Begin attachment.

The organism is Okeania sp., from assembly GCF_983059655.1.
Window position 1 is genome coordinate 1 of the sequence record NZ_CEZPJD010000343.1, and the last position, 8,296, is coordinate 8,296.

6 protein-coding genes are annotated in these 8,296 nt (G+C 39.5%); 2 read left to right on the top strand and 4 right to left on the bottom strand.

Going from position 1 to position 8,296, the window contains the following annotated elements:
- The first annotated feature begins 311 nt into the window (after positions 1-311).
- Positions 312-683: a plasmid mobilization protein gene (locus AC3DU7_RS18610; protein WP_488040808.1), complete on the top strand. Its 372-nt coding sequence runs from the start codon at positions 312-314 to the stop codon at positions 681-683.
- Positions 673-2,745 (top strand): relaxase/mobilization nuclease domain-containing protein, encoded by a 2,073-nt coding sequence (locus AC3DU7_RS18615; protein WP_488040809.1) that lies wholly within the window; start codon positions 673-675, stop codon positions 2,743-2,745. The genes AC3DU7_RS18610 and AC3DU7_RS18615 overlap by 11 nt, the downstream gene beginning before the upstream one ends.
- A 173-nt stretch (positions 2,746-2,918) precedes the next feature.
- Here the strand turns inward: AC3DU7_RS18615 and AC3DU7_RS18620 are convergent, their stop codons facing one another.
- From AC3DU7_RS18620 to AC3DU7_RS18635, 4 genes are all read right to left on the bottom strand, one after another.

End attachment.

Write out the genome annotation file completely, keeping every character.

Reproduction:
The organism is Okeania sp., from assembly GCF_983059655.1.
Window position 1 is genome coordinate 1 of the sequence record NZ_CEZPJD010000343.1, and the last position, 8,296, is coordinate 8,296.

6 protein-coding genes are annotated in these 8,296 nt (G+C 39.5%); 2 read left to right on the top strand and 4 right to left on the bottom strand.

Going from position 1 to position 8,296, the window contains the following annotated elements:
- The first annotated feature begins 311 nt into the window (after positions 1-311).
- Positions 312-683: a plasmid mobilization protein gene (locus AC3DU7_RS18610; protein WP_488040808.1), complete on the top strand. Its 372-nt coding sequence runs from the start codon at positions 312-314 to the stop codon at positions 681-683.
- Positions 673-2,745 (top strand): relaxase/mobilization nuclease domain-containing protein, encoded by a 2,073-nt coding sequence (locus AC3DU7_RS18615; protein WP_488040809.1) that lies wholly within the window; start codon positions 673-675, stop codon positions 2,743-2,745. The genes AC3DU7_RS18610 and AC3DU7_RS18615 overlap by 11 nt, the downstream gene beginning before the upstream one ends.
- A 173-nt stretch (positions 2,746-2,918) precedes the next feature.
- Here the strand turns inward: AC3DU7_RS18615 and AC3DU7_RS18620 are convergent, their stop codons facing one another.
- From AC3DU7_RS18620 to AC3DU7_RS18635, 4 genes are all read right to left on the bottom strand, one after another.